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Monday, March 21, 2016

The Problem of Political Parties


Our first President, George Washington, detested the idea of political parties. In his Farewell Address, he argued, “The alternate domination of one faction over another, sharpened by the spirit of revenge natural to party dissention, which in different ages & countries has perpetrated the most horrid enormities, is itself a frightful despotism.”  The party system, he said,
“serves always to distract the Public Councils and enfeeble the Public Administration. It agitates the Community with ill founded Jealousies and false alarms, kindles the animosity of one part against another, foments occasionally riot & insurrection. It opens the door to foreign influence & corruption, which find a facilitated access to the government itself through the channels of party passions.”
            He knew of what he spoke.  During his Presidency, he gathered around him people of differing views and philosophies in order to best inform his decisions.  However, the party system developed in his first term in office, led by two members of that diverse Cabinet:  Alexander Hamilton, who was serving as Secretary of the Treasury, founded the Federalist Party, while Thomas Jefferson, Secretary of State, founded (along with Washington advisor James Madison) the Democratic-Republican Party.  Washington remained convinced that the party system would compromise the delicate balance of authority and power in the three-legged federal government established by the new Constitution, which had been enacted only seven years before this speech.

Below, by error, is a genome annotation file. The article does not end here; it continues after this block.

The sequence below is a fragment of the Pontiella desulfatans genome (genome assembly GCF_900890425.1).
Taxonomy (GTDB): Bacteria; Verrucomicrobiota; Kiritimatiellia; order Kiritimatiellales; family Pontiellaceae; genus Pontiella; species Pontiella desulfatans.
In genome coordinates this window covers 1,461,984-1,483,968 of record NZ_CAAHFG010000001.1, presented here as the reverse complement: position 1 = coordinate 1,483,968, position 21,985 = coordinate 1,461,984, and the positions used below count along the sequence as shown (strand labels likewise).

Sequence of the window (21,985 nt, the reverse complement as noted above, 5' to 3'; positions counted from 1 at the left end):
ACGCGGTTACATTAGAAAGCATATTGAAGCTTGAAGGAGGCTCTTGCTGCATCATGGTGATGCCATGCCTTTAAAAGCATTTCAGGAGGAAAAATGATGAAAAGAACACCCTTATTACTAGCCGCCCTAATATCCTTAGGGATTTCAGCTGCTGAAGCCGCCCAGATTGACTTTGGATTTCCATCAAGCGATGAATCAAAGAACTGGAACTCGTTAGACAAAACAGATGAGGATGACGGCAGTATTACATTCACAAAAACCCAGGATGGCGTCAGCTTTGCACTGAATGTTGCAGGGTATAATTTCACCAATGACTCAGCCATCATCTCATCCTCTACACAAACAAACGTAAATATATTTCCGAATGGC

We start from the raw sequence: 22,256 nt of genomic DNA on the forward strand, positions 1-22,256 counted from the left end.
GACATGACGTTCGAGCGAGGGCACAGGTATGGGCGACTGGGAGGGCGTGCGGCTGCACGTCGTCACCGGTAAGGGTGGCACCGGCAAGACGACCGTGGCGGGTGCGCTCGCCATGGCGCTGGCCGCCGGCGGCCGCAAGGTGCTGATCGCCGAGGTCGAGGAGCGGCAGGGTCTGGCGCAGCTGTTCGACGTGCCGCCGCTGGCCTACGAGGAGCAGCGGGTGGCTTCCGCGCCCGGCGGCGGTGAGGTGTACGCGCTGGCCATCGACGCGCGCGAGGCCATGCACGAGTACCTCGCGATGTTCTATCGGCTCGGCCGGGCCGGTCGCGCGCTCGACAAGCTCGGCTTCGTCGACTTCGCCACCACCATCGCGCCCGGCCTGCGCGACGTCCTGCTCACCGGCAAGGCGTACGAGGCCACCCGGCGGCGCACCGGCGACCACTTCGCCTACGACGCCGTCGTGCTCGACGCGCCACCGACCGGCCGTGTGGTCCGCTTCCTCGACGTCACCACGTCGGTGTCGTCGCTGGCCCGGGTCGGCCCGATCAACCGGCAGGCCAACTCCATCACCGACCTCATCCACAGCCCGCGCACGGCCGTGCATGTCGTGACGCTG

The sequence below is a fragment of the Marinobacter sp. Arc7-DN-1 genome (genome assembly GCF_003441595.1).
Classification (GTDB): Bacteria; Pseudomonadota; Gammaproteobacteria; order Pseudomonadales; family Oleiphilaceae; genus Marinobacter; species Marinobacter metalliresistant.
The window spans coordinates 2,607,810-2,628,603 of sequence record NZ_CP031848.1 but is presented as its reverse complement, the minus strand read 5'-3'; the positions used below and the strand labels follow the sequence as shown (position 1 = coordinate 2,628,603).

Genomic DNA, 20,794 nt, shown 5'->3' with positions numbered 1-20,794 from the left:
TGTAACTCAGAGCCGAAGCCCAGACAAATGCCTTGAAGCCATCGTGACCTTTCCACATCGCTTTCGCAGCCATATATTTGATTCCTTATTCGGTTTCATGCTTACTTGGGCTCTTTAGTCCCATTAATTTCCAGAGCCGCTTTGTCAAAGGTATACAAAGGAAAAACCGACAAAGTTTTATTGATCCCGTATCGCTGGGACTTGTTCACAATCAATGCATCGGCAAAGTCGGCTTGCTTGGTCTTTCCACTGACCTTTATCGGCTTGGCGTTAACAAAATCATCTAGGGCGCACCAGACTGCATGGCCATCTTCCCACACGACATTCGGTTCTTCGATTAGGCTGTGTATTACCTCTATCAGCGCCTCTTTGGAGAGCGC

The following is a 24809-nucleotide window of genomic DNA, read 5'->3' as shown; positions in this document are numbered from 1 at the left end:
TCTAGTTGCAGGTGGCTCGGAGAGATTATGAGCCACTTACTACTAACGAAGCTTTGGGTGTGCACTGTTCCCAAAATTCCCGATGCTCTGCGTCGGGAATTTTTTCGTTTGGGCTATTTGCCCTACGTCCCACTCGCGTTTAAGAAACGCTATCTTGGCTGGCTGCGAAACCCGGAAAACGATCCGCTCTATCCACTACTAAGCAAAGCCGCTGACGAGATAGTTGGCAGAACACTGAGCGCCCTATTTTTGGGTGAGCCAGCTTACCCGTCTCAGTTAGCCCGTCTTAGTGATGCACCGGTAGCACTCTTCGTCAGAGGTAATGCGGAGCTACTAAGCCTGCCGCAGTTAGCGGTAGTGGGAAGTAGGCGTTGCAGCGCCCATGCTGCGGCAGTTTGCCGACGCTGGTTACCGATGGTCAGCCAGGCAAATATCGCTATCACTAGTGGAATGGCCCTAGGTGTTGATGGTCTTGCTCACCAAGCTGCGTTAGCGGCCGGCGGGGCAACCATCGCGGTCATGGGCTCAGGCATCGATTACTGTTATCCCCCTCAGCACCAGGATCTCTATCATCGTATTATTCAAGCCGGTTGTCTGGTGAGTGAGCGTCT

In our own time, the last seven years have served to illustrate Washington’s concerns.  The Republican Party, especially, has become increasingly fragmented and doctrinaire, losing its ability to work with others to find a mutually workable solution to governmental problems.  The election of the nation’s first African-American President stimulated a near revolt in the Republican Party, which saw the so-called “Tea Party” emerge as a conservative reaction to the broad social changes that President Obama’s election reflected.  The Republican-led Congress, anchored by the Tea Party faction, has effectively frozen the political process, with adherence to the party’s most extreme wing replacing a shared commitment to national ideals.  The most recent example is the refusal of Senate Republicans to consider the Administration’s nominee for the Supreme Court.  As Washington predicted, the result of polarization in the party system is that none of the three independent branches of the federal government has been able to adequately fulfill their Constitutional responsibility.
             Meanwhile, the traditional distinctions between the parties have fragmented and, in some ways, become confusing to voters.  It’s odd.  On one hand, the Democratic party is the party of labor and of civil rights.  On the other, the Republican party has become the party of the displaced working class and of evangelical Christians.  The Republicans are historically the party of business, but the Democrats are under fire for their connections to big corporations.  Democrats are the party of big government, but Republicans want the government to step in to control individual behavior on a wide range of moral issues and to aggressively pursue international affairs. 
One solution, it would seem, would be to encourage development of smaller parties, built around a more defined public agenda and then govern through coalitions.  That’s not likely to happen.  For the foreseeable future we will surely be locked into a polarized two-party system, even as that idea becomes less tenable.   However, I would hope that the next President could help bring us together by following Washington’s example, creating a cabinet that includes the best and most experienced thinkers in government, regardless of party affiliation, as a step toward breaking the stalemate that we’ve lived with for the past eight years.